“Having that strong team around me has meant I’ve never felt isolated; I think that’s really important in remote settings – you need to have a strong, supportive team.
“The community spirit in Wiluna is really quite amazing. We do try to all get involved – whether it’s netball after school or community barbecues – there’s always something going on and I think that’s something which really brings people together and certainly reduces that feeling of isolation.
“It’s really not until you get up in the plane and you’re leaving or landing at Wiluna, there’s red dirt from horizon to horizon, then you get that feeling of ‘oh yeah’, we do live right on the edge of the desert’, but it certainly doesn’t feel that way once you’ve been part of the community."
Clarke has 18 high school-age boys under his care.
For their high school classes, the boys and girls are separated, as the school found that minus the distractions, there was a significant improvement in learning and behaviour.
He says student attendance is probably one of his greatest work challenges.
“And that goes down to transiency and cultural considerations.
“Sometimes things happen in the community and people have to take off, that’s been an adjustment.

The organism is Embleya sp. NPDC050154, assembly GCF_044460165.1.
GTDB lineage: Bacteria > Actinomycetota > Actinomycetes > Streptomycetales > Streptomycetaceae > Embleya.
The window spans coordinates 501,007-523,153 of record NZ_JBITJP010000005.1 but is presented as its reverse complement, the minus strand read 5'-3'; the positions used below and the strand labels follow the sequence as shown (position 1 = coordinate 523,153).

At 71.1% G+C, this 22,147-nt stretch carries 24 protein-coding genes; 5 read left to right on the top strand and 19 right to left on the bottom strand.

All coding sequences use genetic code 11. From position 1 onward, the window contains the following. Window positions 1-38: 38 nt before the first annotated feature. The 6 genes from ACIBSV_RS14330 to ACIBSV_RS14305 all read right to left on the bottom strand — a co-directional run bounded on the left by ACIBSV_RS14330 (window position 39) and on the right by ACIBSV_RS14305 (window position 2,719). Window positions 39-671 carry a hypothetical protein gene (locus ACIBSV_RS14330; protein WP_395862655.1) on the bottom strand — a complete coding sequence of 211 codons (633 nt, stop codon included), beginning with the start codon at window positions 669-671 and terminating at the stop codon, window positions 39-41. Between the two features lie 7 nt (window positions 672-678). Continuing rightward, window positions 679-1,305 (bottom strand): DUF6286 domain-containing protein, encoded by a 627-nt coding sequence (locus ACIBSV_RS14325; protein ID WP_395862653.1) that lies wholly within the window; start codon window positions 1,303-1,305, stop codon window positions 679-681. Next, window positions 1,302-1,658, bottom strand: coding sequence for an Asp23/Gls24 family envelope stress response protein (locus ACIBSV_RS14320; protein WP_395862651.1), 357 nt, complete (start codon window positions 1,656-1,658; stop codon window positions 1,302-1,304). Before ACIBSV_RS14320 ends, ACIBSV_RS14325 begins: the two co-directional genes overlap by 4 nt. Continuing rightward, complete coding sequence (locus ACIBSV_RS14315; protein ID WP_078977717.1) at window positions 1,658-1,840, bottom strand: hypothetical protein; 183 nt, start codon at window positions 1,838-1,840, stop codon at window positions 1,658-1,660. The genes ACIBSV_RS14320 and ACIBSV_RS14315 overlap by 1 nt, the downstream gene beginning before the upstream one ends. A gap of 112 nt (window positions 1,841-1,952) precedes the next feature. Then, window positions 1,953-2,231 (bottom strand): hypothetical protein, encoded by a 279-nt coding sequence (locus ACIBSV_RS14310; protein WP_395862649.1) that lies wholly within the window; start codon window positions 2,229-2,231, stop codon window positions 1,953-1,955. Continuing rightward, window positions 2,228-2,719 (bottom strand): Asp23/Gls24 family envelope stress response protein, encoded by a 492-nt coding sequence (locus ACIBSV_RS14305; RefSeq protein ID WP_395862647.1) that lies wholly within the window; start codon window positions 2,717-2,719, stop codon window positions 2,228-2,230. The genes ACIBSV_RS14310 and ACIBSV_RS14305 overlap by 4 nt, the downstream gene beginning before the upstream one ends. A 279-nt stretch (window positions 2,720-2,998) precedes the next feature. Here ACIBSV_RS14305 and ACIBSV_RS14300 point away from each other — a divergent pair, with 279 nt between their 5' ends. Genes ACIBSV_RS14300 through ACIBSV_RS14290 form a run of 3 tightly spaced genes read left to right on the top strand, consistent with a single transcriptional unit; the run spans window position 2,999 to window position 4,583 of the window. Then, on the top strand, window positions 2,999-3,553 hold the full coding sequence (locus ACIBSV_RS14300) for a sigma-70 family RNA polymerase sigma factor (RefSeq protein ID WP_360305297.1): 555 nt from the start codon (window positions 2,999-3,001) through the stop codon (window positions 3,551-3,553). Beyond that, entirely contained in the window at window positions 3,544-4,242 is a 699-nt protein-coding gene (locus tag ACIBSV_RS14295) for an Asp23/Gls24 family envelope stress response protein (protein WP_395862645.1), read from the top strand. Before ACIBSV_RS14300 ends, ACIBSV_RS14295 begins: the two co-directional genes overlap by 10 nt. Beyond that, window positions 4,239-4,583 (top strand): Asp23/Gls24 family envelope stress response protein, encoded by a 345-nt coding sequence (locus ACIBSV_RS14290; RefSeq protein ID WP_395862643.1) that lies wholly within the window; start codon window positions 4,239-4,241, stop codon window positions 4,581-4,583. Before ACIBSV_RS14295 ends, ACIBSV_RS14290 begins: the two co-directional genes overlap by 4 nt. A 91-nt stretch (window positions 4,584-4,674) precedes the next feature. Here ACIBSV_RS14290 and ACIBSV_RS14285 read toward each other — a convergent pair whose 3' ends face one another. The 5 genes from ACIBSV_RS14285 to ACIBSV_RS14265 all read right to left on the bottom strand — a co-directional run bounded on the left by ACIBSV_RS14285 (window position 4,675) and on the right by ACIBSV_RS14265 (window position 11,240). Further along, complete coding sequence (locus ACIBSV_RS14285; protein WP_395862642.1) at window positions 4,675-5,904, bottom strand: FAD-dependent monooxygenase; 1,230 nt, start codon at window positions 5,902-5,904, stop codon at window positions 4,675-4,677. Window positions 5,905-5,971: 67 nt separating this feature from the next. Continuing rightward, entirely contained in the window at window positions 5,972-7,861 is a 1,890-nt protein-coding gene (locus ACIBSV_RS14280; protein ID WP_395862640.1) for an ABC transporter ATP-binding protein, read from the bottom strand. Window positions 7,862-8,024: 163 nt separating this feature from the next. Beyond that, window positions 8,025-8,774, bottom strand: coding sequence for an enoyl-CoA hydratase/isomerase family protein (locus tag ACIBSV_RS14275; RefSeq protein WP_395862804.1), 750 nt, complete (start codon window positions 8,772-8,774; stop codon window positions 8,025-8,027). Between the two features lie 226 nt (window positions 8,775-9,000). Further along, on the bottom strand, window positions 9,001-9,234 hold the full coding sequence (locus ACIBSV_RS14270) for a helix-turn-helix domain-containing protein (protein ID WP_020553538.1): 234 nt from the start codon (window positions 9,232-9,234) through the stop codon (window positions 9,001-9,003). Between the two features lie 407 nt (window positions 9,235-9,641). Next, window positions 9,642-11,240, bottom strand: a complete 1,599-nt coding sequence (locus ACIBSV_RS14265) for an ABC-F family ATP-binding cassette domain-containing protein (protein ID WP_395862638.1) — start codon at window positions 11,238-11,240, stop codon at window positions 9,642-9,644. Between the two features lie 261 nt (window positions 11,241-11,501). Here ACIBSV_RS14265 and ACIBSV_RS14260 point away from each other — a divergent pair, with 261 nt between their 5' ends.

“I've been working hard on really moving our students to individual learning programs, whereby they can pick up where they’ve taken off once they come back to us and they’re not at a disadvantage because of cultural considerations, where they’ve had to leave school for a week or two.
“So that’s something that I’m very strict on, I suppose.
“I know where my students are – and when they come back into the classroom, we go back to that point and they’re not getting lost because they’ve been away for a certain amount of time.
And while his principal, Adriano, has been a massive support and influence in a range of ways – including fast-tracking his acceptance into the community through introductions to families and elders – it’s at school and particularly with regard to the curriculum and syllabus where his influence has been appreciated.
“The most powerful thing that he’s given me is the way in which the school has embraced two-way learning and traditional knowledge and really explicitly showing families and inviting families to share what they know.
"And [also] the students to learn in their own way and to use Aboriginal English, and then using that as a springboard to teach standard Australian English.
“Sharing and valuing traditional knowledge that families and students have has been just so important."
Clarke has no intention of going anywhere for a good while yet.
“I came in 2017 in Term 4 and there had been six teachers of the high school boys in that year prior to me coming.
“I’m now in my third term and I have no intention of leaving – I’m loving it.
“I have seen dramatic improvement in behaviour, in attendance, in engagement – because they can see ‘oh, you’re not leaving at the end of the year or the end of this term.
“The trust is massive, it’s crucial.”